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Windham County Connecticut
WINDHAM COUNTY RECORDS
AS RECORDED IN:
COMMEMORATIVE BIOGRAPHICAL RECORD OF
TOLLAND AND WINDHAM COUNTIES
BIOGRAPHICAL SKETCHES OF PROMINENT
AND REPRESENTATIVE CITIZENS AND OF MANY
PUBLISHER: J.H.BEERS & CO., CHICAGO; 1903 P. 1009
ABRAHAM LAUBSCHER, deceased. During
the progress of a useful and honored life, Abraham Laubscher was
one of the best known citizens of Rockville, Tolland Co., Conn.,
and probably the most influential of the German residents. Self-made
in the fullest sense of the term, he became successful
Mr. Laubscher was born in the town of Weidenthal, Bavaria, June 18, 1829, a son of Henry and Catherine (Schaeffer) Laubscher, the former of whom was a stone and marble cutter by trade. Abraham was the only son, and had one sister, Barbara, who lives in Tarrytown, N.Y., with her third husband, a Mr. Schofield.
Mr. Laubscher, having learned the trade
of marble cutting from his father, decided to make his way to America,
where better openings were promised young men. In 1854, he sailed
from Havre and landed safely in New York, with the intention of earning
enough money in the new land to assist his aged father to pay off
an obligation under which the older man was suffering, having taken
a large contract and lost money on it. Being thoroughly competent,
he soon obtained work in New York City, but as he was entirely ignorant
of the language, and could not understand the instructions given
him, he was soon discharged and was so discouraged that he thought
he must immediately return to his German home, but in time remembered
The first work secured in Hartford was on the postoffice which was then in the course of erection, and after that Mr. Laubscher found employment in other places, Windsor Locks, East Long Meadow, and elsewhere, after his marriage locating in East Long Meadow, where he was employed in the brown stone quarries, where his skill in fancy marble cutting was in demand, although his home was a very poor one and the locality lonesome and unpleasant.
At Warehouse Point, Conn., lived Frederick and Katharine (Wehrheim) Yost, with their family of ten children, Germans, who had come to America about 1855, and to Katherine, the estimable daughter of this worthy couple, our subject was married, April 2, 1856. Mrs. Laubscher was born in Frankfort-on-the-Main, Germany, April 2, 1833; a brother, August Yost, is now a prominent citizen of Meriden, and another, Henry Yost, a well-known citizen of New York.
About 1859 Mr. Laubscher and his family
located in Rockville, he working for Mr. Lewis in the stone quarry
at the warp mill, when the new addition was being made to what is
now the Adams mill. In later years, Mr. Laubscher opened up a stone
and marble business of his own, on Market street, in Rockville, in
company with a Mr. Risley, but this business was later sold to H.T.
Bolles, and our subject remained in the employ of the former. After
a period he bought the business of Mr. Bolles, and then later again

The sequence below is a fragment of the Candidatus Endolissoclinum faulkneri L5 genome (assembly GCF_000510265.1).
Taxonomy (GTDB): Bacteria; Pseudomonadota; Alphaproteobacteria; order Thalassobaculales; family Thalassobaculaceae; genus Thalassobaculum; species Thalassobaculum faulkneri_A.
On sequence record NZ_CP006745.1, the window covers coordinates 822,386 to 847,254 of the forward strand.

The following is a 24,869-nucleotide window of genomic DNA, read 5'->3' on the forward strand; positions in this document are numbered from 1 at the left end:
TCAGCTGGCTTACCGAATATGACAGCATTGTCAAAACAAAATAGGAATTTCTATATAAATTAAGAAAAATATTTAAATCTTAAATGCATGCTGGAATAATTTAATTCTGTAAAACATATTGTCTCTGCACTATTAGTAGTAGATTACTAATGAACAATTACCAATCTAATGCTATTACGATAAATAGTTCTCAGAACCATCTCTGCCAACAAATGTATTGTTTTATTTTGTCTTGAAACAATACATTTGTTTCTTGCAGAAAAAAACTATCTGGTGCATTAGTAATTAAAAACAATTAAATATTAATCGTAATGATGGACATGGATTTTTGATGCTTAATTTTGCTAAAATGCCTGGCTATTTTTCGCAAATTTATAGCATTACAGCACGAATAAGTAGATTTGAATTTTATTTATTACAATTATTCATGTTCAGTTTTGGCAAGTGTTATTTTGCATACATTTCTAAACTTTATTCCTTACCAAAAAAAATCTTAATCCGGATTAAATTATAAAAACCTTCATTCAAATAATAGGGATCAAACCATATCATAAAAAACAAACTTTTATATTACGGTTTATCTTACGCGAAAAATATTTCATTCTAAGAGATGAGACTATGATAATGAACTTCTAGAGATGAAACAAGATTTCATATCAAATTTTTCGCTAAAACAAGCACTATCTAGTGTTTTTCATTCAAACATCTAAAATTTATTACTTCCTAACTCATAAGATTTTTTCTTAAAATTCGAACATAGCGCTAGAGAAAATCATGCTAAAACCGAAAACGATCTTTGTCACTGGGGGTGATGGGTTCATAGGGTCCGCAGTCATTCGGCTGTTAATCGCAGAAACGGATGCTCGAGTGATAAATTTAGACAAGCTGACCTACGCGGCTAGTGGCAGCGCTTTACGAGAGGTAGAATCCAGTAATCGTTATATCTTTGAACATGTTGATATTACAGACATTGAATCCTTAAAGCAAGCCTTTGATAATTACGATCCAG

While still engaged in his trade, he purchased the American House, on Market street, which he successfully conducted for more than thirteen years, at which time poor health compelled him to give up active business, and during the remainder of his life he lived semi-retired, contenting himself with giving attention to his property interests.
Mr. Laubscher was a very prominent Democrat and took a great interest in political matters, especially in his city and town, and held a number of the minor offices, such as assessor, member of the board of relief, justice of the peace, notary public, and trial justice for a time, and he was always a great worker for party success. He was one of the founders of the German Lutheran Church, of Rockville, and one of its most liberal and substantial supporters, his generosity being equaled by that of his widow, who is one of the most prominent members of that religious body.
When Mr. Laubscher came to America it was with the expectation that he would soon return from this land of opportunity with enough means to make his parents comfortable, and then settle down in his own land, but he found conditions very different from what he expected, new ties were formed here, and the time never came for the expected return to his old home. After a busy life, he decided to revisit the old scenes, and was preparing to go, when his last illness attacked him, resulting in his death, Sept. 27, 1889; he was buried in Grove Hill cemetery, and his funeral was one of the largest ever conducted in Rockville. Not only a member of all the German societies of the city, but an active and interested one, Mr. Laubschers death was sadly felt. He was one of the early members of the Rockville Sick Benevolent Society, No. 1, for years was its president and was frequently a delegate to the conventions of the various societies as well as the entertainer of other delegates, when they came to Rockville, hospitality being one of his virtues. When a young man he was connected with the Liedertafel Singing Society. His kind heart made any appeal to him meet with success, and the many private benefactions he bestowed will never be known to the public.
Of the family born to Mr. and Mrs.
Laubscher, Charles H., born in Long Meadow, Mass., married Elizabeth
Rentz, and is a letter carrier in Rockville (his son Frederick A.
also being a letter carrier); he was in the
Linda D. Pingel great-great granddaughter of Cyrus White of Rockville, Ct.
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